What the Fair Credit Reporting Act Should Teach Us About Mortgage Servicing
Nancy J. and Lawrence P. Huang Professor of Law and Ethics, Scheller College of Business, Georgia Institute of Technology
November 16, 2011
Ohio State Public Law Working Paper No. 160
The current housing crisis has revealed deep flaws in the way monthly mortgage payments by homeowners are handled by mortgage servicers – the companies that collect monthly mortgage payments from homeowners and forward the payments to investors in those mortgages. This article suggests that the structural flaws in mortgage servicing are directly analogous to the market failures that led to the creation of the Fair Credit Reporting Act of 1970 (FCRA). The FCRA thus serves as a significant model for possible reforms in mortgage servicing.
The “robo-signing” scandals of 2010 drew unprecedented public policy attention to the mortgage servicing industry, and that attention has resulted in subsequent consent decrees, enforcement actions, and calls for national mortgage servicing scandals.
As a historical matter, the structure of the mortgage servicing market is a recent phenomenon. Historically, most mortgage loans were made locally by thrifts or commercial banks. Where servicing was kept locally, lenders had the usual market incentives to treat borrowers well in hopes of providing other banking services to the family. By the late 1990s and early 2000s, the increased use of mortgage-backed securities and other economic factors meant that a much larger proportion of local lenders sold off the mortgage servicing rights rather than keeping them in-house. In addition, market concentration in the servicing industry skyrocketed, with the 10 largest servicers having 11% market share in 1989, and 40% a decade later. Today, the top four servicers have roughly 70% market share.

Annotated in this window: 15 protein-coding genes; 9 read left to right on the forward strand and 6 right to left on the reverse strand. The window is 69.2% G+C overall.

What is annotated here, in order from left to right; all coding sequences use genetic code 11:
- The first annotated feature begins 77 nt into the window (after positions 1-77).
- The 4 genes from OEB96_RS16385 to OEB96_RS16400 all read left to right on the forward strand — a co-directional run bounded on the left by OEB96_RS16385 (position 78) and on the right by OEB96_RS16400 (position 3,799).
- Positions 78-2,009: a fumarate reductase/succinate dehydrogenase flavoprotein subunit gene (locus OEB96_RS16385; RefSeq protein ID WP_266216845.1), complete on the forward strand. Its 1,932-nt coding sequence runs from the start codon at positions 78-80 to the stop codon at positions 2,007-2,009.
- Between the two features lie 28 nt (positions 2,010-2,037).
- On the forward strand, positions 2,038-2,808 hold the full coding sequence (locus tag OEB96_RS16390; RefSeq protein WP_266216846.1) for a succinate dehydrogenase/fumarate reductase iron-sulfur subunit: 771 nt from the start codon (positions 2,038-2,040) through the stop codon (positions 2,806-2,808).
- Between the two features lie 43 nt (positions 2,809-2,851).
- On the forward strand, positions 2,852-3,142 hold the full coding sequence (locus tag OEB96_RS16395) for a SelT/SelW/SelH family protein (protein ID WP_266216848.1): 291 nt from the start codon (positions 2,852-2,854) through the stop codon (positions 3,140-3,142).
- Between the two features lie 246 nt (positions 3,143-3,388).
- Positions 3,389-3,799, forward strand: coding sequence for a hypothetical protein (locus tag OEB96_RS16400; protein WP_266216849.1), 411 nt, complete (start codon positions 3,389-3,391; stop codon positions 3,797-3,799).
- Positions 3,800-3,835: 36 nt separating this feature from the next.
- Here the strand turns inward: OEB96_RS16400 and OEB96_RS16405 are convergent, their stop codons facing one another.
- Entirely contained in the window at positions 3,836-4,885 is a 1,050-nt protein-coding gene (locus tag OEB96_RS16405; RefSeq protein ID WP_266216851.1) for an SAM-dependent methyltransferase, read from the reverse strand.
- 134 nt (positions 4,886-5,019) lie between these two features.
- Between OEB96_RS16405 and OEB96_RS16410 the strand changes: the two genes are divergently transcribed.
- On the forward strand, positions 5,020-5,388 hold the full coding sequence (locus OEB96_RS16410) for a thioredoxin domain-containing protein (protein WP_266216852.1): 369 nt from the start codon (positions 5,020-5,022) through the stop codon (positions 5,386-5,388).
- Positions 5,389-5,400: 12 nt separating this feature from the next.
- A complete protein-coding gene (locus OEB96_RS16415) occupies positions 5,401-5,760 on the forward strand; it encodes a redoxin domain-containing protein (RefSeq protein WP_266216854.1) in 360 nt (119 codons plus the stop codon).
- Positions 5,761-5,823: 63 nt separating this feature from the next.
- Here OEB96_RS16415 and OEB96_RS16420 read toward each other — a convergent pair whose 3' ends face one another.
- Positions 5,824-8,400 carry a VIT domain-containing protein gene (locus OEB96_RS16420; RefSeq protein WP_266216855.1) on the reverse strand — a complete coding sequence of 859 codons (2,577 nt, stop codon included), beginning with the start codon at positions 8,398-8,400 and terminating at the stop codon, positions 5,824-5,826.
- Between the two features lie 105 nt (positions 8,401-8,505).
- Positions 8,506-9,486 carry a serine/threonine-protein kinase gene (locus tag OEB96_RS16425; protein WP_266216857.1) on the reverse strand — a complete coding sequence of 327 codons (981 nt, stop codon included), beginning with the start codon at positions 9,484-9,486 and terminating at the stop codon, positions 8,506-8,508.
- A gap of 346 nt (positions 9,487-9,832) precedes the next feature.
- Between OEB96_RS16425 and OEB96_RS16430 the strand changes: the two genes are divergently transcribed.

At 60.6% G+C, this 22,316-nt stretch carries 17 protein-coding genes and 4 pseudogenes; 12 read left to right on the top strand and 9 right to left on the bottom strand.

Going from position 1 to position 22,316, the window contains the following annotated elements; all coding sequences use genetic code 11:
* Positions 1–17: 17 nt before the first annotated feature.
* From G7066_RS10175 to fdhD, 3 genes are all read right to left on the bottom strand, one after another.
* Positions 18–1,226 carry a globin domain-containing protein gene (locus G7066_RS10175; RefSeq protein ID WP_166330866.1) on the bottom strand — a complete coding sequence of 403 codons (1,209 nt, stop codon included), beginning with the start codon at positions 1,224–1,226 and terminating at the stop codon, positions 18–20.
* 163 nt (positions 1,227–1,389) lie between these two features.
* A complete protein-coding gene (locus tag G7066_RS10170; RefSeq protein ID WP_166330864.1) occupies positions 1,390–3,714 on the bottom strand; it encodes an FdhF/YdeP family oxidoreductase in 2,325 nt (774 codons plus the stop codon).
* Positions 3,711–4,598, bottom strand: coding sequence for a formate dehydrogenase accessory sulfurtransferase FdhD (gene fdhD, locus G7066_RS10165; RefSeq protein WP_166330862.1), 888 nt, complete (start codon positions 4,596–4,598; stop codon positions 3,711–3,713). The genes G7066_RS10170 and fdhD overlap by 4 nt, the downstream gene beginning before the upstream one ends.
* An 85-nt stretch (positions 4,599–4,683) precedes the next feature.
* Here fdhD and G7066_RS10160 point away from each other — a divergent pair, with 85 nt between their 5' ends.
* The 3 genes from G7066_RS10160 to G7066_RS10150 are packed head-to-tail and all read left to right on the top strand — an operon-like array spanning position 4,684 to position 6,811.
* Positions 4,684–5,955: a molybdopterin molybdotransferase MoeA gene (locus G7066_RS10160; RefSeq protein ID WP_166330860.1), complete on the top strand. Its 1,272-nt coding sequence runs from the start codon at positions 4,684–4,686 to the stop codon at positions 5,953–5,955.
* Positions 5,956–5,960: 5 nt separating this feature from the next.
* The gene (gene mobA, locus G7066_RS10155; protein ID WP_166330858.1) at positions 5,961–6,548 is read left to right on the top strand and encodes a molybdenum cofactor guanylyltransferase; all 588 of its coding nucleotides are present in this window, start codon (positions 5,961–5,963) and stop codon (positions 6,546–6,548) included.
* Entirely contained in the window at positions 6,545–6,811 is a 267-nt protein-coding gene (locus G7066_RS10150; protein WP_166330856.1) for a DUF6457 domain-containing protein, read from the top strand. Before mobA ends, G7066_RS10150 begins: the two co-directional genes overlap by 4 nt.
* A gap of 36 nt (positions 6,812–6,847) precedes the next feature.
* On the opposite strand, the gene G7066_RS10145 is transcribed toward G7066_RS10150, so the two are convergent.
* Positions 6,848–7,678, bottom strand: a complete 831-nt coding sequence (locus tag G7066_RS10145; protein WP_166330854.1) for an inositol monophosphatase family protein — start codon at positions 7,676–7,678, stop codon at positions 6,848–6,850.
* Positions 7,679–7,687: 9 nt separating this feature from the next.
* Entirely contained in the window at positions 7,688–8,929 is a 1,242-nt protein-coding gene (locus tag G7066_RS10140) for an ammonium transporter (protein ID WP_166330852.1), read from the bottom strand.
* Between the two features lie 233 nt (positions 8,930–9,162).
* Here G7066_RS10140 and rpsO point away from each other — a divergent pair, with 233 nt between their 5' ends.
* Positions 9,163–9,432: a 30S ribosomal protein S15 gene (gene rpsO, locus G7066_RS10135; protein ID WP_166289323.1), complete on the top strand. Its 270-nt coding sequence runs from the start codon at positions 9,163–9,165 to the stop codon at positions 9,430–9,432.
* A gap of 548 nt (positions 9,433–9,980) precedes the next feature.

The comparison between the FCRA and mortgage servicing is straightforward and previously undiscussed. The FCRA emerged in 1970 at a time of rapid concentration in the credit reporting market. Mistakes and decisions about credit can have a large impact on a family, such as whether a loan is approved and on what terms. The clients of the credit reporting agencies, however, are lenders, insurers, employers, and others, but not consumers. The market incentives for credit reporting agencies are to optimize for their corporate clients, rather than worry about how a mistake affects an individual consumer.
Mortgage servicing, recently, has seen rapid concentration. Mistakes and decisions by servicers can have a large impact on a family, such as whether to modify a loan or force a foreclosure. The clients of the mortgage servicers, however, are investors rather than the homeowners.
The market failures in mortgage servicing, therefore, parallel those in credit reporting. Mortgage servicers lack any legal duty to act in the interest of the homeowners. They also lack any market incentives to act in the interest of homeowners; indeed, a consumer who chooses to exit by refinancing may quite possibly be stuck with the same servicer in any subsequent loan.
In light of this structural lack of protection for consumers, new national mortgage standard should address issues such as disclosure, deceptive practices, and conflicts of interest in mortgage servicing.
Number of Pages in PDF File: 10
Keywords: consumer, housing, fair credit, mortgage
JEL Classification: K11, K12, K2, K20, K23
Date posted: November 17, 2011
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